Everything Sad Is Untrue,” by Daniel Nayeri. About: An autobiographical novel about a young Iranian refugee who arrives in Oklahoma. According to Barnes & Noble: “It’s a mesmerizing and, at times, emotional read that will make readers of any age think in a new way, but with plenty of snarky writing and literary potty humor that middle schoolers will certainly appreciate.”

The List of Things That Will Not Change,” by Rebecca Stead. About: Bea’s life changes dramatically when her parents get divorced. According to Barnes & Noble: “Authentic and sweet, ‘The List of Things That Will Not Change’ should be essential reading for every young person.” 

Twins,” by Varian Johnson; art by Shannon Wright. About: Maureen and Francine Carter are twins and best friends, but soon Francine becomes Fran and sets herself apart. According to Barnes & Noble: “A beautiful graphic-novel exploring the theme of sisterhood with a coming-of-age storyline that readers will totally relate to.”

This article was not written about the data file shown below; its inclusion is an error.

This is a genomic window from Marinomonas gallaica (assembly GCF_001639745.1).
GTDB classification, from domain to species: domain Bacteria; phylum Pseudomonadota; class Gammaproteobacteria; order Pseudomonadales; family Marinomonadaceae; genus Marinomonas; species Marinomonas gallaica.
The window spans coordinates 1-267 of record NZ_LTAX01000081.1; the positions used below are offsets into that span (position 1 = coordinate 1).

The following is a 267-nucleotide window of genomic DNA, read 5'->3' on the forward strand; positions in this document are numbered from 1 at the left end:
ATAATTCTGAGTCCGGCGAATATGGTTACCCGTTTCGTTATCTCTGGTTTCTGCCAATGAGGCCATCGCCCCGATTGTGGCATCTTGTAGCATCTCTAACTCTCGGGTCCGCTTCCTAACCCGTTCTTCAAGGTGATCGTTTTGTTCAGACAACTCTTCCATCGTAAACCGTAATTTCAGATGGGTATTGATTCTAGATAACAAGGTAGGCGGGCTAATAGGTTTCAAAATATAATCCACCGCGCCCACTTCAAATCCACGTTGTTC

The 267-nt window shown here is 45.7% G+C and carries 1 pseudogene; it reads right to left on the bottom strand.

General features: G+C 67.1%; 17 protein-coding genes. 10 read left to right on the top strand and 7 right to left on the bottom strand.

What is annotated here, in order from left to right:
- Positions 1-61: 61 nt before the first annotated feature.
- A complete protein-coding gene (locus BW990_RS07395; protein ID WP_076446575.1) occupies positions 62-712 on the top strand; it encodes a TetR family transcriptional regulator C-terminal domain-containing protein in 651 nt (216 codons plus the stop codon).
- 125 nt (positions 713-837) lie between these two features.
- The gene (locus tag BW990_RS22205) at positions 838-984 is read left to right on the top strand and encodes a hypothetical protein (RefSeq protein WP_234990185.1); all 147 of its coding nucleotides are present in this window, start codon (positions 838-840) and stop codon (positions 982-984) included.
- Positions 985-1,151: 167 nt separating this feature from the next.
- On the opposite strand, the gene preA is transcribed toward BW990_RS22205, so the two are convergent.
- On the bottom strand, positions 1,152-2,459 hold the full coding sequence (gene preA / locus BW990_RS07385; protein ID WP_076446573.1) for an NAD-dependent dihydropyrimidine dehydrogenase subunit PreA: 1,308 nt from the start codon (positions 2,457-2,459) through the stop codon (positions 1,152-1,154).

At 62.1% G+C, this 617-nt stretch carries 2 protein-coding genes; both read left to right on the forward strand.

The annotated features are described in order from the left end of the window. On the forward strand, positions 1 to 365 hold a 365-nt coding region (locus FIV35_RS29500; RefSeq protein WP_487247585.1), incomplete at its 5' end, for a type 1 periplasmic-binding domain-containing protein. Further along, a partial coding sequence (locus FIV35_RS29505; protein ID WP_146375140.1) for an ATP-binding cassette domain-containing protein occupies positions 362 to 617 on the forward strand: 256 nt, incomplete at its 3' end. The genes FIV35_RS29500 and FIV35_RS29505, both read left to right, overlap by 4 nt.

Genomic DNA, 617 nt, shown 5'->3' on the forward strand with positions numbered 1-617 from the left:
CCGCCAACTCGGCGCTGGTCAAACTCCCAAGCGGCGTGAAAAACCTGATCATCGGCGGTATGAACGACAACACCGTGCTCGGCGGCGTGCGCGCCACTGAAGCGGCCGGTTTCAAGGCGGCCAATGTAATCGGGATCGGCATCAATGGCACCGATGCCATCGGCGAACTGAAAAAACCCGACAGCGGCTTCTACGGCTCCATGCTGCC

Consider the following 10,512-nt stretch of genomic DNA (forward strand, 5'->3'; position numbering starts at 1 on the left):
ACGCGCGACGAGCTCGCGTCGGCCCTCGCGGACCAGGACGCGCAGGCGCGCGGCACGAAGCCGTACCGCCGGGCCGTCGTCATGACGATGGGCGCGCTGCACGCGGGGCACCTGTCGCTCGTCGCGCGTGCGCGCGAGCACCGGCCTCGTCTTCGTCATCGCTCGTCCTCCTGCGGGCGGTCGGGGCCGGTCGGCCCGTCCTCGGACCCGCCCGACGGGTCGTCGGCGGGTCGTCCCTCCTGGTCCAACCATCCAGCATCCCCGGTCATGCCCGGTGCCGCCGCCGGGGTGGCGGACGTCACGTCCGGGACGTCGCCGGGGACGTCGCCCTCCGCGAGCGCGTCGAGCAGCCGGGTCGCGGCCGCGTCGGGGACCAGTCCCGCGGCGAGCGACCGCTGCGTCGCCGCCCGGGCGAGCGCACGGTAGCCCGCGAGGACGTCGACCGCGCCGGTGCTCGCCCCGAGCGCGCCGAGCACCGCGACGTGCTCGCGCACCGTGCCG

When Stars Are Scattered,” by Victoria Jamieson and Omar Mohamed. About: Omar and his younger brother, Hassan, live in a refugee camp in Kenya, and Omar has a chance to make their lives better by getting an education. But that means leaving Hassan every day. According to Barnes & Noble: “A heartbreaking, hopeful, eye-opening must-read for all ages.”

Wink,” by Rob Harrell. About: Ross Maloy just wants to be a normal seventh grader, but his recent diagnosis of a rare eye cancer keeps him from doing that. According to Barnes & Noble: “‘Wink’ is the heartfelt and hilarious … perfect for fans of Wonder.”

"The Black Kids," by Christina Hammonds Reed (Photo: Simon & Schuster Books for Young Readers)

Young Adult

“The Young Adult genre continues to grow, and our finalists reflect the increasingly mature and intelligent publishing in this space,” said Stephanie Pinheiro. “From fantasy to thrillers to realistic fiction this list of titles boasts hard-hitting plotlines and complex characterization that Young Adult readers are

drawn to.”